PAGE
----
Gulls in Gray and White – at Coulon Park

For this week’s Sunday Stills Challenge, I thought of ‘seagulls’ and went to look for them yesterday at Coulon Park. It’s one of their favorite places – mine too – and it was a beautiful day for a walk.

They were out in great numbers – congregating on log booms –

or perching alone, like this one, on top of the Lifeguard station.

I believe they’re Herring Gulls or Western Gulls though it’s their secret and they’re not talking.

According to The Wildlife Trusts website

Gulls are members of a large, widespread family of seabirds. Often known as seagulls (though no species is actually called a seagull, and many are found far from the sea), they sometimes get a bad reputation for stealing chips. But gulls are intelligent, adaptable and often beautiful birds. 

However, they’re notoriously difficult to identify. Entire books have been dedicated to telling one gull from another, but even these barely scratch the surface. Their plumage changes as they age and there’s a great deal of variation within species.”

This handsome boy seemed like a different species altogether though he’s likely just a youngster.

I watched him a while and he seemed to watch me back, happy I’d taken note of him.

Regardless of the species I love to watch them fly, a bit envious of a superpower they take for granted.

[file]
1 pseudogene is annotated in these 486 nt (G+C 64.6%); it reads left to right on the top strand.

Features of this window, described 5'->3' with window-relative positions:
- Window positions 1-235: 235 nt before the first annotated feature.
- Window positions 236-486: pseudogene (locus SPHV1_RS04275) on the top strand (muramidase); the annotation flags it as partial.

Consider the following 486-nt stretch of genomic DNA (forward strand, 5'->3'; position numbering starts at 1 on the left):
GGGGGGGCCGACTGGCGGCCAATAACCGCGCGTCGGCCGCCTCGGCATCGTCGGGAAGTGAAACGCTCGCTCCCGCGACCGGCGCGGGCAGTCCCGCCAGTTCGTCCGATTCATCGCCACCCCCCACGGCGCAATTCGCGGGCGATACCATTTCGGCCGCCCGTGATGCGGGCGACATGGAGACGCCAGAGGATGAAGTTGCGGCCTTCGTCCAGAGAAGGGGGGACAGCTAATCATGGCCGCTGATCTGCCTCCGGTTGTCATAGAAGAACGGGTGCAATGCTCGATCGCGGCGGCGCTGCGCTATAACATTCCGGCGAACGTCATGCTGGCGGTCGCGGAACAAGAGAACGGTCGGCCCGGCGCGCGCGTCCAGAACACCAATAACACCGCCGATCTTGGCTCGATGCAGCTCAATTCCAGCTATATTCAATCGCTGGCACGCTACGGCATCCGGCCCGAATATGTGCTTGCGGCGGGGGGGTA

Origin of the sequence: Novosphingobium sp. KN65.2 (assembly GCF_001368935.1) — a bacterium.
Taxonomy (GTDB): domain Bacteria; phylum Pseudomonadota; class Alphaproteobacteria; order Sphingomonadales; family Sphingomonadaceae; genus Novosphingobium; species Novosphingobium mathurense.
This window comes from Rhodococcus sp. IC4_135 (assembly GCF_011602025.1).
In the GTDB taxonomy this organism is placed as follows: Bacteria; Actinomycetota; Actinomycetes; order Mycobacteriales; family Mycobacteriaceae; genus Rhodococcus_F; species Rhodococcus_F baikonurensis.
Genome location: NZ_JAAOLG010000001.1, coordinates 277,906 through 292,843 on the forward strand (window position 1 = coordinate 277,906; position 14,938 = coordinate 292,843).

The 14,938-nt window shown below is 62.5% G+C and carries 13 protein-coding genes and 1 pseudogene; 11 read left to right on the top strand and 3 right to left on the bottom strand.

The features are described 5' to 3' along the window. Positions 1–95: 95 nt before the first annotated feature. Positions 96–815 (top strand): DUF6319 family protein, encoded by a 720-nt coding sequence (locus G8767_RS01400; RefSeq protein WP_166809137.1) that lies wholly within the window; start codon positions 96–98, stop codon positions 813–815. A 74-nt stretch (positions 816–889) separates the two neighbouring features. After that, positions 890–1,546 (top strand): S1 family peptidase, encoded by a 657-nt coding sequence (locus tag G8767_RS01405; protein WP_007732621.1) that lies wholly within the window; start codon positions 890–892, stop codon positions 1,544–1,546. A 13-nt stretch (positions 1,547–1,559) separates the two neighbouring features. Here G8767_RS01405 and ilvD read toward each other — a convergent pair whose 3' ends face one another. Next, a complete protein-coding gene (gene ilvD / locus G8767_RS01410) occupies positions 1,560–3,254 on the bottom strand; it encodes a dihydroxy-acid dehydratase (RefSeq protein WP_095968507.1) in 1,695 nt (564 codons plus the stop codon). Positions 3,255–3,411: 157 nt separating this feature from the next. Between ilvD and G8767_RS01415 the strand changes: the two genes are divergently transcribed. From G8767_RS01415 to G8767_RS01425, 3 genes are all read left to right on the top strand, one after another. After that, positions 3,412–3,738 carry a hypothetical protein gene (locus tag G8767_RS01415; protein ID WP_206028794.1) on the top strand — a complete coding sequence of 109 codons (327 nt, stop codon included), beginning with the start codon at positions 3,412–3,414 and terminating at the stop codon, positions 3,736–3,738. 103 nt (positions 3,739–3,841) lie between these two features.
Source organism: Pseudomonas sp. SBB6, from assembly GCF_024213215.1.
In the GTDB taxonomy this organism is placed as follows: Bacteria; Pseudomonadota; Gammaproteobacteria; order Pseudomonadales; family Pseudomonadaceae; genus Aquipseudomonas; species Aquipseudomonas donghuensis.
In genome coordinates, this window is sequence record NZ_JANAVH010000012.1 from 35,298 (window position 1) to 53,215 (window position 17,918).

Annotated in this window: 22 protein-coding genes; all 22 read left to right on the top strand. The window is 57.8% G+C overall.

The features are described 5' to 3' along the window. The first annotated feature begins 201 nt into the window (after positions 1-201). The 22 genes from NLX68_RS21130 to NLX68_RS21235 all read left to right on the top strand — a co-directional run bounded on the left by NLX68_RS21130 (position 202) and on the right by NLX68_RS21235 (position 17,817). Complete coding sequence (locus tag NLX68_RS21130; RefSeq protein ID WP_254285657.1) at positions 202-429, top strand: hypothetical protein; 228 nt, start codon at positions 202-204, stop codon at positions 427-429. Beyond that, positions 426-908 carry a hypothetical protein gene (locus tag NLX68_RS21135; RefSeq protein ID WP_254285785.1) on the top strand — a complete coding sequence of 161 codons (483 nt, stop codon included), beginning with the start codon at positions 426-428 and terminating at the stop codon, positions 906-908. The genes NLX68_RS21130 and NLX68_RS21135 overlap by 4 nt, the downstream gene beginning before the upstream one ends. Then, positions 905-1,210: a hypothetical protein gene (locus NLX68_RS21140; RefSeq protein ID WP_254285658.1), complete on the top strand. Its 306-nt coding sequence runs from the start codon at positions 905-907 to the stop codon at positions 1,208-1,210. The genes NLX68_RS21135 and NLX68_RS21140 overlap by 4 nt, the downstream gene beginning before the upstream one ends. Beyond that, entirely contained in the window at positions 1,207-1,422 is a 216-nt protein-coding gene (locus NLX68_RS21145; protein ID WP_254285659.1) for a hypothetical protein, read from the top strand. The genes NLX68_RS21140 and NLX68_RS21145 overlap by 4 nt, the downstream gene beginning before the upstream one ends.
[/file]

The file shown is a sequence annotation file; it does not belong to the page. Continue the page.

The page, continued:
And that will do for Gulls.

~ Susanne

19 Comments on “Gulls in Gray and White – at Coulon Park

  1. Lovely photos, Susanne! I would love to fly like this, it reminds me of reading that old book called Johnathan Livingston Seagull years ago. ❀️

  2. I read the book in high school–it was quite the lovely, ethereal, 70s woo-woo literature, but very lyrical and entertaining. Gosh, I love your gorgeous gulls, Susanne! The juvenile is adorable and quite the character. So interesting about the various species. I read that 1/4 of California gulls nest at Mono Lake. In the 70s (again), their nesting areas were threatened because LA Water and Power diverted water from the tributaries leading into the lake, which ultimately dropped the level and exposed land bridges to the two lake islands where the gulls nested. It was a big deal and groups eventually got the water, lake and surrounding areas to become a National Monument.

    • Thanks, Terri! πŸ™‚ I remember when Jonathan Seagull was all the rage. I didn’t get it at the time, but I might enjoy it more now! πŸ™‚
      I wasn’t sure about the smaller gull, so I asked my FB birder group, and the answer came back: ring-billed gull. I think that’s correct.
      And I’m glad Mono Lake is being protected. We went by there on a couple trips to California and found it so unique and beautiful.

  3. My husband acts like seagulls are flying vermin, but I think they are beautiful birds. Since we are inland here, they don’t have any sea-games to play, but they do a good job tidying up the parking lots and eating whatever gets left behind!

  4. Very nice, Susanne. Love the flying photos. Gulls aren”t regulars here. We just get a few that have been blown over or got a ride on a ship.

  5. You got some lovely photos of gulls indeed. It is too cold here at the moment for ‘pleasure walking’ and taking photos. I just take Ollie out for his 90-minute walk, then scurry back inside to warm up!
    Best wishes, Pete,.

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